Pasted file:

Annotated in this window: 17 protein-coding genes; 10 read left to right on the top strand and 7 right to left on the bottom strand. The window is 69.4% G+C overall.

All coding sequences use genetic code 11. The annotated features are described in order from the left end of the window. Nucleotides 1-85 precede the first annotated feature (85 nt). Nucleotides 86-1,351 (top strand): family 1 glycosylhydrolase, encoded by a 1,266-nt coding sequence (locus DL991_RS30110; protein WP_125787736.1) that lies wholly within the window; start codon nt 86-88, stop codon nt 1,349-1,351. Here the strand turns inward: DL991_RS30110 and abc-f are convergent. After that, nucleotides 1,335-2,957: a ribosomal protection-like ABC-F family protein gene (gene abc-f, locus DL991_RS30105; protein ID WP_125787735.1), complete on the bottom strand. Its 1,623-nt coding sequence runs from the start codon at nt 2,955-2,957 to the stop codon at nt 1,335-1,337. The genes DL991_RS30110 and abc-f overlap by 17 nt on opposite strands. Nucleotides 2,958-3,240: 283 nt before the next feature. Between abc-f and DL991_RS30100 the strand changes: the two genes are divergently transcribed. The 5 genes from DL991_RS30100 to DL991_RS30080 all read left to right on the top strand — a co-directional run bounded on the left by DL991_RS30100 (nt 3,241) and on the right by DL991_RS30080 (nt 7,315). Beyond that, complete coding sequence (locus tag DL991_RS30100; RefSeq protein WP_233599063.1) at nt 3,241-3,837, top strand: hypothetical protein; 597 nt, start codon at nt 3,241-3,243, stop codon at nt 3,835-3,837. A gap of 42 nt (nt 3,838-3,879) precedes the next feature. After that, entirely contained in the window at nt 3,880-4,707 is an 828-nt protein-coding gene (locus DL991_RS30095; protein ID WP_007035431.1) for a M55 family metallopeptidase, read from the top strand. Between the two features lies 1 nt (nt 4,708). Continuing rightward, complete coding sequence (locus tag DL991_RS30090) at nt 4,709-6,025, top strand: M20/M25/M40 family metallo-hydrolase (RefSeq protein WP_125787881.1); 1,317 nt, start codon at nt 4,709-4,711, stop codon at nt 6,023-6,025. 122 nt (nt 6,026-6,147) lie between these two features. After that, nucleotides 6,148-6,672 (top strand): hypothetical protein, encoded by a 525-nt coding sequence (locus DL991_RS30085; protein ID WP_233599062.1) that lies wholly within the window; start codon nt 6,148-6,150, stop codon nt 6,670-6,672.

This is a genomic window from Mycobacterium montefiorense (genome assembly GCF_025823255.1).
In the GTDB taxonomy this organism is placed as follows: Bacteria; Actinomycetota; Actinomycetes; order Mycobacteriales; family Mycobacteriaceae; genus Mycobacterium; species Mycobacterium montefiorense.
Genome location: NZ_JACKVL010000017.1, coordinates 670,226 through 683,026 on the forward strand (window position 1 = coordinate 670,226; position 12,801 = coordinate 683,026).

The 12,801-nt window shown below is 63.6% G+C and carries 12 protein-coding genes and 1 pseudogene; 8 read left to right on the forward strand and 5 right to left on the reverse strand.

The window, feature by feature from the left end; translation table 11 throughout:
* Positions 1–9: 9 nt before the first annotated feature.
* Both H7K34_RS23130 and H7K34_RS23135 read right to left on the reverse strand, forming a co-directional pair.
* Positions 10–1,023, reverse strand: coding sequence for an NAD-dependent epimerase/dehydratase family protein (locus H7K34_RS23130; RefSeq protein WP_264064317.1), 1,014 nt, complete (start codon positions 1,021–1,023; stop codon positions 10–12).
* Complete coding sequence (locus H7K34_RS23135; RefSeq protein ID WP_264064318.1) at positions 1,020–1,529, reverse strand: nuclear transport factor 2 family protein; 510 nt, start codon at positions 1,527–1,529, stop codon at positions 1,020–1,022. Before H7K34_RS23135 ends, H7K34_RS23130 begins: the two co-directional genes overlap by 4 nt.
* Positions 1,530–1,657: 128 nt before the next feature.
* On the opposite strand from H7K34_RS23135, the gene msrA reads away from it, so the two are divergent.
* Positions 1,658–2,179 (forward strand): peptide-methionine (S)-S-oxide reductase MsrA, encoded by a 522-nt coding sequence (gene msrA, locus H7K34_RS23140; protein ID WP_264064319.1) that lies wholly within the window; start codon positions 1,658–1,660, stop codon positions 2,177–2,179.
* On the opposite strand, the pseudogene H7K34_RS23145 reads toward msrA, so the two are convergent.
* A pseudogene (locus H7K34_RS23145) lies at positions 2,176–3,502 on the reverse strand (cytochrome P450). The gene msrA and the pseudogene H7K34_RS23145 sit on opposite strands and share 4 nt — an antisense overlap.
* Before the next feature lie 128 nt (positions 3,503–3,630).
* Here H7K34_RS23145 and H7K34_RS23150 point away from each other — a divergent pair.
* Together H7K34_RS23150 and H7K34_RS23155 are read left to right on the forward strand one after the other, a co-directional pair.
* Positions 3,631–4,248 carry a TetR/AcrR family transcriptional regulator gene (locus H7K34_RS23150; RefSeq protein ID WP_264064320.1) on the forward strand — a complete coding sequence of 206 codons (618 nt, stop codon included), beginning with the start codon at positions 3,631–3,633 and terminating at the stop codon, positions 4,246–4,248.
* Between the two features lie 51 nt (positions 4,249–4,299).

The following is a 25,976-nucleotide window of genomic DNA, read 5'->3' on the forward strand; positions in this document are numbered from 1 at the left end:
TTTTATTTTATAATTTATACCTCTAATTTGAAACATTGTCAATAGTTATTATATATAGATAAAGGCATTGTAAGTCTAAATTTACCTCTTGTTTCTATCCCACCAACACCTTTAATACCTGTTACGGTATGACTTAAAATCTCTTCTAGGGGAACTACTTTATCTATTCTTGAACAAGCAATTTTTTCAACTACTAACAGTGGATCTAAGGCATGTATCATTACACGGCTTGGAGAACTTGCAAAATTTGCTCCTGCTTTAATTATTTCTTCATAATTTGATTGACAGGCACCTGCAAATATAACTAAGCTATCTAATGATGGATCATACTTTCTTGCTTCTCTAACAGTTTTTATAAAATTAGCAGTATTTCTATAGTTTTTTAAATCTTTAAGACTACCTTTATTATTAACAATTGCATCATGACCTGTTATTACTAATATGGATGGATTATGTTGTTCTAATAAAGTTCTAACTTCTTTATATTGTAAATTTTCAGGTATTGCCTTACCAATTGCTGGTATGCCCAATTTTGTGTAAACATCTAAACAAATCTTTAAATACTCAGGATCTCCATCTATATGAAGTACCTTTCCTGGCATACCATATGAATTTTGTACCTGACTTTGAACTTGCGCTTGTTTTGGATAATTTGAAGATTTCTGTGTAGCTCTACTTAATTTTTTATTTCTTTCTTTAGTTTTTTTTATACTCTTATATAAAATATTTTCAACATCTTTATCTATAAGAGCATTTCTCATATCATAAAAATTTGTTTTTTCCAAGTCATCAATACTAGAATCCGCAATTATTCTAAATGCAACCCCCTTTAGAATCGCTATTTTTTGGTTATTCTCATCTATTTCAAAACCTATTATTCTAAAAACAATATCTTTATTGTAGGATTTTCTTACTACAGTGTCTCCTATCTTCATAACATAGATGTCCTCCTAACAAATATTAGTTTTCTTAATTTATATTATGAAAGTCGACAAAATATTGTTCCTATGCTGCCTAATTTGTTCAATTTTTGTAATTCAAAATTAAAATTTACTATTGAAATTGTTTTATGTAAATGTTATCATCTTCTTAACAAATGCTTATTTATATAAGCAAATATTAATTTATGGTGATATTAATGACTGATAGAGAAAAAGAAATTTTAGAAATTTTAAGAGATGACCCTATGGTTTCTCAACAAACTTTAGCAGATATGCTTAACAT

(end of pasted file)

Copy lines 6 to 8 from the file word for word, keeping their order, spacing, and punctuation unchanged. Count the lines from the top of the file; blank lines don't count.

The 12,801-nt window shown below is 63.6% G+C and carries 12 protein-coding genes and 1 pseudogene; 8 read left to right on the forward strand and 5 right to left on the reverse strand.

The window, feature by feature from the left end; translation table 11 throughout:
* Positions 1–9: 9 nt before the first annotated feature.